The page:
Volume 12 Issue 4 - January 15, 2010 PDF
Variable split ratio multimode interference couplers using multimode waveguide holograms
Shuo-Yen Tseng1,2,*, Seungkeun Choi2, and Bernard Kippelen2
1 Department of Electro-Optical Engineering, National Cheng Kung University, Taiwan
2 Center for Organic Photonics and Electronics, School of Electrical and Computer Engineering, Georgia Institute of Technology, USA
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The recent advances of micro and nano fabrication technologies have allowed the realization of highly complex patterns on planar light-wave circuits (PLCs). Coupling the new fabrication capability with the rapid advance of computing power, it is now possible to calculate and fabricate a refractive index distribution as a hologram on a waveguide. We have demonstrated a new class of devices using multimode waveguide holograms (MWHs) to implement passive variable split ratio 2×2 multimode interference (MMI) couplers. Traditionally, different device geometries are required to generate different split ratios. In these devices, surface relief holograms are used to obtain arbitrary split ratios in components with fixed footprints as shown in Fig. 1. These computer generated diffractive patterns mix and transform the guided modes of multimode structure to generate desired outputs. This is highly beneficial to the integration with other integrated optical components. This methodology provides a versatile technical platform for the development of the future generation integrated optical components and an opportunity to perform highly multi-disciplinary research in system integration for applications in areas ranging from optical communications to optical interconnects, ultrafast signal processing, and sensing.
Fig. 1 Schematic of the application of multimode waveguide hologram on fixed footprint 2×2 multimode interference couplers.

Fig. 2 Multimode waveguide hologram obtained by the wide-angle beam propagation method (WA-BPM).
First, we performed numerical simulation using the wide-angle beam propagation method (WA-BPM) to verify our theoretical calculations (Fig. 2). The simulation results showed perfect agreement with our matrix theory (Fig. 3). We also showed that the advantages of MMI based devices in fabrication tolerance and bandwidth were retained in these newly proposed devices. For applications, these MMI couplers can be used to precisely adjust the coupling ratio between waveguides and micro-resonators, where the typical evanescent wave coupling scheme requires very high fabrication tolerances. On the other hand, the proposed device design could be easily integrated with nonlinear optical materials. Kerr-type material can be incorporated into the designed structure to enable active control of the split ratio, thus leading to the realization of all-optical switches.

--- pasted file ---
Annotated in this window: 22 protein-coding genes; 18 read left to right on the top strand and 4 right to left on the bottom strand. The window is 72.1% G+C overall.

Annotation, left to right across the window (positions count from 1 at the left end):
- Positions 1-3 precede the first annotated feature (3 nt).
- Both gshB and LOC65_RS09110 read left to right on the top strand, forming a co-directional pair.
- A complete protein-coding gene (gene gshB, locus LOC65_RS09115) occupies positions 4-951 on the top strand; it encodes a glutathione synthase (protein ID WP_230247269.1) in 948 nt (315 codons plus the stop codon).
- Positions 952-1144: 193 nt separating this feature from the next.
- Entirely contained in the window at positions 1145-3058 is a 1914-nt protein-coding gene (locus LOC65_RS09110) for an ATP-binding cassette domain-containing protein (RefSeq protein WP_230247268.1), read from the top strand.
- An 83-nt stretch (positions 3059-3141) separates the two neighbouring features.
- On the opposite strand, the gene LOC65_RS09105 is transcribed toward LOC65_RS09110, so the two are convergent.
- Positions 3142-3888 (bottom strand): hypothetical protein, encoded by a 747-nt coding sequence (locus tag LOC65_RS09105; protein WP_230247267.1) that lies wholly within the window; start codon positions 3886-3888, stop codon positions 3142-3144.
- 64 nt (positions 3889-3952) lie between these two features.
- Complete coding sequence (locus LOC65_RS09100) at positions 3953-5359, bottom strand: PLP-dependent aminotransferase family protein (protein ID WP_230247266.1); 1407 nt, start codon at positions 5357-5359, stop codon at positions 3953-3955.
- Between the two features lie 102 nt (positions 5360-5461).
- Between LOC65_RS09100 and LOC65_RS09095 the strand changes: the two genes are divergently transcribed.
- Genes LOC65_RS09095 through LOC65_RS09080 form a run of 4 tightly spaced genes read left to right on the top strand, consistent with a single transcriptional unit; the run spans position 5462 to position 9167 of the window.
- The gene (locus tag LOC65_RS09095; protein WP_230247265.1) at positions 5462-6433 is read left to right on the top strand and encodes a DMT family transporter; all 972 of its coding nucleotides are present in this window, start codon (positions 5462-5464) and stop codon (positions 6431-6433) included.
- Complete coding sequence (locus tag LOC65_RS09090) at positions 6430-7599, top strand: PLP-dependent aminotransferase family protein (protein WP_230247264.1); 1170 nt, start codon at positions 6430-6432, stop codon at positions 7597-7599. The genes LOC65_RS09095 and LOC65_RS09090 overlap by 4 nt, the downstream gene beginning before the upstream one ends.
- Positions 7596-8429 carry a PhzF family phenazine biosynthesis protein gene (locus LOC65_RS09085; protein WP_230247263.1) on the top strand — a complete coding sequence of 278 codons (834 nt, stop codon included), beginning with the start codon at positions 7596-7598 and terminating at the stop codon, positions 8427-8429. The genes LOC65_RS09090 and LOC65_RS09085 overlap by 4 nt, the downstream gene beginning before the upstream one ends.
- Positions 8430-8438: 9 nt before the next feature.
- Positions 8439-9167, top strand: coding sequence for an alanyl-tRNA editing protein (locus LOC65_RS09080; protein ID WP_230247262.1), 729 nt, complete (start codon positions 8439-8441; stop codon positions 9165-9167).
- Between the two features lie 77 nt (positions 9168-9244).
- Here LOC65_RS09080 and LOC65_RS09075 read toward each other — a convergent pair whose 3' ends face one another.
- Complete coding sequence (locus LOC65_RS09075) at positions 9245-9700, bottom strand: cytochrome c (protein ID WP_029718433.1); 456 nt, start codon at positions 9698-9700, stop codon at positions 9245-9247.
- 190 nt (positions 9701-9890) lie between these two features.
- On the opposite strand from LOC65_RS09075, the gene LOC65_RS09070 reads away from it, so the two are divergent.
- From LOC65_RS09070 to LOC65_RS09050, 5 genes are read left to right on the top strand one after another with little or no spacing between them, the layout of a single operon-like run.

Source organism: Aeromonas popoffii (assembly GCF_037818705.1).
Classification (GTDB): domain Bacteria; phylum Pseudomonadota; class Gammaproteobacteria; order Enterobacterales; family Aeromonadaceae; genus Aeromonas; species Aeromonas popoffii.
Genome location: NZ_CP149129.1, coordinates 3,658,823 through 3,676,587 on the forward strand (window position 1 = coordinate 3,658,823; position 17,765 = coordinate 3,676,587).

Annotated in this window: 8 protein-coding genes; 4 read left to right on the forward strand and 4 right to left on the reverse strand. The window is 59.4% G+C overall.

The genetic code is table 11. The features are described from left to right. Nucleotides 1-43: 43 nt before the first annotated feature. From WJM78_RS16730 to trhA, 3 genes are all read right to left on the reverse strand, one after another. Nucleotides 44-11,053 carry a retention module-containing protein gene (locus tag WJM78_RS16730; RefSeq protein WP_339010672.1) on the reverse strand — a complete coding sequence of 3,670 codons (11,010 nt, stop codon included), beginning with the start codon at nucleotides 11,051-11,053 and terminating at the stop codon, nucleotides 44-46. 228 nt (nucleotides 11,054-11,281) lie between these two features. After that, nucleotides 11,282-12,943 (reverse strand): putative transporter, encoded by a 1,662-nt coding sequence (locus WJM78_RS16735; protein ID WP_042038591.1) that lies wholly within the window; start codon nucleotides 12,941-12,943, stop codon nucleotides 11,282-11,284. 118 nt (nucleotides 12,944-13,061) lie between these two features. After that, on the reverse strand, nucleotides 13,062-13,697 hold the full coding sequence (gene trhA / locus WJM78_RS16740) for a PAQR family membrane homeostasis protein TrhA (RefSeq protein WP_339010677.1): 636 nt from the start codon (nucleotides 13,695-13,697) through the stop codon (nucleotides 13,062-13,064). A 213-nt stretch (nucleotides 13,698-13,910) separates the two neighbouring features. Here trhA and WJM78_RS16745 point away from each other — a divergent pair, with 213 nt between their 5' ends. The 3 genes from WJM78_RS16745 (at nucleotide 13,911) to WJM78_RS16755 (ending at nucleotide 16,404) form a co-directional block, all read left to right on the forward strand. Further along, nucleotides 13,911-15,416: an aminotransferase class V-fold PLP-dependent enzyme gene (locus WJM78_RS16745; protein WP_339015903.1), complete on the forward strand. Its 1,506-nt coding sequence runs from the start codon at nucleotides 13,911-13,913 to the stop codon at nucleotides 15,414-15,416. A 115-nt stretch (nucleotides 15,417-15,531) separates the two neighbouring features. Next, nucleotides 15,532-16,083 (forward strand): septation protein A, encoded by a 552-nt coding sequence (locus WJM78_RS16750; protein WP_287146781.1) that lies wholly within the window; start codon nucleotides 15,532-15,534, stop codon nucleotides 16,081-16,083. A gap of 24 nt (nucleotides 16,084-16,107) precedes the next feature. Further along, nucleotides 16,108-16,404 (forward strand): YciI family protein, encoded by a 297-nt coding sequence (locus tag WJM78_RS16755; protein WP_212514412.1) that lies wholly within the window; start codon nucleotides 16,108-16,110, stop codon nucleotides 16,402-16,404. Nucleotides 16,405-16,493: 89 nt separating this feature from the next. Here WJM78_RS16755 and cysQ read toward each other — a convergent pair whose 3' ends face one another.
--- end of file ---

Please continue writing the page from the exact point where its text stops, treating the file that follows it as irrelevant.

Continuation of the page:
Fig. 3 Split ratios obtain by numerical simulations (dots) and the matrix theory (curves).

For device fabrication, we demonstrated the first experimental results on the fabrication and characterization of power splitters on SOI with identical footprints but different split ratios. Devices based on the silicon-on-insulator (SOI) platform were fabricated for their compatibility and ease of integration with the silicon CMOS technology. The fabrication required multiple lithographic steps to pattern and align the MWH layer and the MMI layer. First, we patterned global alignment marks on the SOI chip using the electron beam (e-beam) lithography and a reactive ion etching (RIE) system. The MWH was aligned to the global marks, patterned using the same e-beam system, and transferred to Si with the same RIE. The MMIs were patterned and aligned to the CGPH layer via the global marks using a contact aligner and transferred to Si with the same RIE system.

Fig. 4 Device characterization results (Meas.) agree with numerical simulation results (Sim).
Devices with different etch depth and hologram length were fabricated. Devices were probed by coupling a tunable CW laser into the inputs. The device output was measured with an optical power meter. Tapered fibers were used to couple light in/out of the devices. The MMI without MWHs functioned as a 50:50 power splitter as designed. As predicted by the theoretical calculations and numerical simulations, the power splitting ratio of fixed-footprint 2×2 MMI couplers could be varied by changing the MWH etch depth and the MWH length as shown in Fig. 3. We also simulated the abrupt steps used in the fabrication and compared the results with the experiment. The simulation and the experiment showed very good agreement.

We demonstrated, for the first time, a new class of power splitters using MWHs on 2×2 MMI couplers with fixed footprint in SOI. These devices allow a free selection of the splitting ratio while maintaining a fixed device dimension.
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